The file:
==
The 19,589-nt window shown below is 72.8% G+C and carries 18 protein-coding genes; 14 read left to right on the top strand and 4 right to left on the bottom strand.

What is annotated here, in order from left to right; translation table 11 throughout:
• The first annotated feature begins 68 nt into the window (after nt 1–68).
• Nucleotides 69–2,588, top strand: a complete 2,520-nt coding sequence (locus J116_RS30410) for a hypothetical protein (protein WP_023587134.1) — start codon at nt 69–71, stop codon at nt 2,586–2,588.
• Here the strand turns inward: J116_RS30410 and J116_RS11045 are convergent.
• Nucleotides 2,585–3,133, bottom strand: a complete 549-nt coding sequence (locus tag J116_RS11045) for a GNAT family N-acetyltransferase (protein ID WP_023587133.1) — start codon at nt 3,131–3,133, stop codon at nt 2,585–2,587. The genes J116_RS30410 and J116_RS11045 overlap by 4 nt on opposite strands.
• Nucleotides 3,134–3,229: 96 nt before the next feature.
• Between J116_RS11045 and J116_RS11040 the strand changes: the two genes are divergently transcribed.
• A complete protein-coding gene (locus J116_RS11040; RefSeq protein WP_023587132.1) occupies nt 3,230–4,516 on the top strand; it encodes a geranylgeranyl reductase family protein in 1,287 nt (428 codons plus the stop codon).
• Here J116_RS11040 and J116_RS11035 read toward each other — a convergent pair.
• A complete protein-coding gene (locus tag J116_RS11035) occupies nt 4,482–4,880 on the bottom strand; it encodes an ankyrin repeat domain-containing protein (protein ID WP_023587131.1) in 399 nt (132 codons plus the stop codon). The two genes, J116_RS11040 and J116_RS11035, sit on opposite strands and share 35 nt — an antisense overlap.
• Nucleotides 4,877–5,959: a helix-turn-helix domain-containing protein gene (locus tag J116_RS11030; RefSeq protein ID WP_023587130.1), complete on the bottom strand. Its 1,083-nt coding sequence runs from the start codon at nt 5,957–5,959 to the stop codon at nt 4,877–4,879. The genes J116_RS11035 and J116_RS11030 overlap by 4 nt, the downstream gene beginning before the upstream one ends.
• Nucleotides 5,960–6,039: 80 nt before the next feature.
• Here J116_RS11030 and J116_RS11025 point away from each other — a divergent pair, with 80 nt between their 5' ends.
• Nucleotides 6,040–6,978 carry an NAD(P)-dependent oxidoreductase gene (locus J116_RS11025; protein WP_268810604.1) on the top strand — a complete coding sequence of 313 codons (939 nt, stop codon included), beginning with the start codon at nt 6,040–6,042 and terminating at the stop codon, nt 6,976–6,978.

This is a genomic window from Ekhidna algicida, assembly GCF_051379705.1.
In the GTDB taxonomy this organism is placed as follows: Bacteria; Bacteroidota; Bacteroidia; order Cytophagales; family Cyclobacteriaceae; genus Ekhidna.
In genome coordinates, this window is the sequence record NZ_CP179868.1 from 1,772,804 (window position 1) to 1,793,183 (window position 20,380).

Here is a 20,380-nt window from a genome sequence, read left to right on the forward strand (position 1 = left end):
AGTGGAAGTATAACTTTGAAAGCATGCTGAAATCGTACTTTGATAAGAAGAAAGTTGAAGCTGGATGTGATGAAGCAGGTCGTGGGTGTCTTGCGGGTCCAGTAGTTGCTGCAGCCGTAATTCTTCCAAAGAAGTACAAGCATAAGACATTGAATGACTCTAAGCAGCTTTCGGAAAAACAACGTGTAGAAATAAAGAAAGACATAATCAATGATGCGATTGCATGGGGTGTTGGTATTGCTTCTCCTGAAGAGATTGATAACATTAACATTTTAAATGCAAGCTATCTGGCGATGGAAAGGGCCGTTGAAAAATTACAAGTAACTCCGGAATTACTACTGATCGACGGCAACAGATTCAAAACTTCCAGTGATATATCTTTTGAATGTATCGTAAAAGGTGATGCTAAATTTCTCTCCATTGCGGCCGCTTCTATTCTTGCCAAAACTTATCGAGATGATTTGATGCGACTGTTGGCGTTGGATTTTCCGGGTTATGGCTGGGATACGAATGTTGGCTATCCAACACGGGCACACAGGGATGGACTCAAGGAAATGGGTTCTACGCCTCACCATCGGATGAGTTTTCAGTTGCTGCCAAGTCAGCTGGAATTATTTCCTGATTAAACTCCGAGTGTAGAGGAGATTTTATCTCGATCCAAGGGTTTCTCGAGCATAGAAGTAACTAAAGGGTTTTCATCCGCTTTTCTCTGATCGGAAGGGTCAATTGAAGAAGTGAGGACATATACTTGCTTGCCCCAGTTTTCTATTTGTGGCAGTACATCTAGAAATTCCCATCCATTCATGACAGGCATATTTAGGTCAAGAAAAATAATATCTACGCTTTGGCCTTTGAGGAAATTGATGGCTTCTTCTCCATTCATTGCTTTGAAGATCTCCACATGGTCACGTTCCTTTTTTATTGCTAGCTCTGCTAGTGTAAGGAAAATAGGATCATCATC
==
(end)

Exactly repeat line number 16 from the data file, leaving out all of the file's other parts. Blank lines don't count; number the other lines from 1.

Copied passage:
This is a genomic window from Ekhidna algicida, assembly GCF_051379705.1.